(00:57:46) “Whizzer and Chips” was a British comics magazine that ran from 18 October 1969 to 27 October 1990, when it merged with the comic “Buster”. The format of “Whizzer and Chips” presented the comic as being divided into two separate parts – a novel idea at the time. One part was called Whizzer and the other was called Chips, with Chips existing as a separate pull-out section in the middle. The slogan “Two comics in one, double the fun!” was used. In the offices of publisher Fleetway, Whizzer and Chips was always regarded as one comic. (00:58:20) “The Jocks & The Geordies” was a British comic strip which appeared in the magazine The Dandy and was drawn by Jimmy Hughes. It has run from 1975 to present. The strip was about two groups of five schoolboys living in the village of Crosspatch, crossing the border of Scotland and England. As a result, they were in constant battles with one another, with each in turn getting their comeuppance for pranks which were often quite violent. Frames and artwork related to this can be found on our Tumblr page here. (00:58:45) “Faceache” was a comic strip originally appearing in the British comic Jet, first appearing in issue 1, dated 1 May 1971. The strip was retained when Jet merged with Buster later that year. Drawn by Ken Reid, Ricky Rubberneck was a boy with a “bendable bonce” (head), his skin like stretch rubber. At will, he could scrunge his face into anything. The strip was retained when Jet merged with Buster later that year, the first merged issue dated 2 October 1971. The word scrunch had been slowly overtaken by scrunge. Frames and artwork related to this can be found on our Tumblr page here. (00:59:15) “Cheeky Weekly” was a British comic book magazine published every Monday by IPC Magazines Ltd. It ran for 117 issues from 1977 to February 1980. It merged with stable-mate Whoopee!, initially as a 16-page pull-out section. Frames and artwork related to this can be found on our Tumblr page here. (00:59:26) “Spike” was a British comics anthology that ran from 22 January 1983 to 28 April 1984. Published by D. C. Thomson, it was a traditional ‘action comic for boys’, with many of its strips revolving around football, athletics, school, war, sci-fi, espionage and mystery. After just 67 issues it merged with Champ comic in May 1984. Frames and artwork related to this can be found on our Tumblr page here. (01:00:35) And in issue 49 (24.12.1983) of “Spike”, our own Mark appeared as E.T. (01:03:50) This Denys Fisher commercial can be seen here. (01:05:27) Two of Hayden’s jammiest moments were his accidental double appearance in “The Five(ish) Doctors Reboot”, the 2013 comedy spoof made for Doctor Who’s 50th anniversary. Photos can be found on our Tumblr page here. (01:07:00) “Endgame” was the first Eighth Doctor strip in Doctor Who Magazine (issues 244-247, 196). It reintroduced the character of Maxwell Edison, absent since the Fifth Doctor’s DWM run, and linked him to the Eighth Doctor’s new companion, Izzy Sinclair. Frames and artwork related to this can be found on our Tumblr page here. (01:07:16) “Ground Zero” was a comic story featuring the Seventh Doctor and Ace. Notable for featuring a fate for the character Ace not supported by any other sources, it was one of the most controversial Doctor Who Magazine strips (issues 238-2424, 1996). Frames and artwork related to this can be found on our Tumblr page here. (01:08:22) “A Cold Day in Hell” was a Seventh Doctor comic published in Doctor Who Magazine (issues 130-133, 1978-88). It was the Seventh Doctor’s first appearance in the strip and Frobisher’s final regular appearance. Frames and artwork related to this can be found on our Tumblr page here. (01:08:35) “Planet of the Dead” was a Seventh Doctor comic strip published in Doctor Who Magazine (issues 141-142, 1988). Frames and artwork related to this can be found on our Tumblr page here. (01:11:28) “Nemesis of the Daleks” was a Seventh Doctor comic strip published in Doctor Who Magazine (issues 152-155, 1989). Frames and artwork related to this can be found on our Tumblr page here. (01:11:28) “Emperor of the Daleks” was a multi-Doctor comic strip in the pages of Doctor Who Magazine (issues 197-202. 1993). Frames and artwork related to this can be found on our Tumblr page here. (01:12:25) “The Glorious Dead” was a Doctor Who Magazine comic story (issues 287-296, 2000) featuring the Eighth Doctor, Izzy Sinclair and Kroton. Published throughout 2000, it was an epic 10 parts long and featured the return to the comic strip of the Master who’d appeared in the previous year’s story The Fallen. Frames and artwork related to this can be found on our Tumblr page here. (01:12:40) Hayden’s Dapol cyberman can be seen on our Tumblr page here. (01:24:50) Our own Mark and his then band “Midwich”.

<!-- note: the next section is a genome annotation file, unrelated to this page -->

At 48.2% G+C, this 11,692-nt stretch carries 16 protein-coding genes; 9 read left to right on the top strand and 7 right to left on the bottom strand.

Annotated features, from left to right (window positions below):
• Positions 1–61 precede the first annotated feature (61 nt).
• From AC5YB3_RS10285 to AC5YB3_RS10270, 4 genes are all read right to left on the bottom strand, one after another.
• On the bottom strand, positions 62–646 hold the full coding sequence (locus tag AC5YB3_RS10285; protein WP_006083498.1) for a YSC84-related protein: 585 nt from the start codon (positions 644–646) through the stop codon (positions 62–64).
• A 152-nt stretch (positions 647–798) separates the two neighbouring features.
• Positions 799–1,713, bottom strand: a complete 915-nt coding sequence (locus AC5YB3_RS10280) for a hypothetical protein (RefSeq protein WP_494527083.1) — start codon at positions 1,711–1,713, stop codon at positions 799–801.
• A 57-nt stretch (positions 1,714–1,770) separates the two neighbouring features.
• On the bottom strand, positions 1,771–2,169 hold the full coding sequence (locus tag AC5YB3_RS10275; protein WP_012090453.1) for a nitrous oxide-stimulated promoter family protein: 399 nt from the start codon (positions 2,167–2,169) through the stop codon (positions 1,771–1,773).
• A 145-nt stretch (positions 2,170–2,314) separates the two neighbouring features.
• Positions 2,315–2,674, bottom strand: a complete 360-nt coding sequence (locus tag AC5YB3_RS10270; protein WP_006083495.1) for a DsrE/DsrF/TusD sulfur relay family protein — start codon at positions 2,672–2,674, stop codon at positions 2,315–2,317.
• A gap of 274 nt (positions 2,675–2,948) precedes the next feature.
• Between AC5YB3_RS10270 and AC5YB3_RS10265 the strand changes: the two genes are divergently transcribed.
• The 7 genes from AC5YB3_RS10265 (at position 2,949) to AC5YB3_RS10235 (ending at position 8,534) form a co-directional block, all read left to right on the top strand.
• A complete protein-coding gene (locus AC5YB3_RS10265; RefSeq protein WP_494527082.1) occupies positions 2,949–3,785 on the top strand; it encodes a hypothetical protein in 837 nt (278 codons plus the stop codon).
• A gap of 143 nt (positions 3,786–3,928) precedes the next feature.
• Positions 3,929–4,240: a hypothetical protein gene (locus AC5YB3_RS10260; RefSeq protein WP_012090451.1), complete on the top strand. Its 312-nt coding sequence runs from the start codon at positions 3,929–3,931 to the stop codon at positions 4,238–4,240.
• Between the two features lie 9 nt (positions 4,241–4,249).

(01:25:45) “The Time of My Life” was a Doctor Who Magazine comic strip (issue 399, 2008) that featured the Tenth Doctor and Donna Noble. It was Donna’s final appearance in the DWM strip, taking place after the events of the Series 4 finale. Frames and artwork related to this can be found on our Tumblr page here.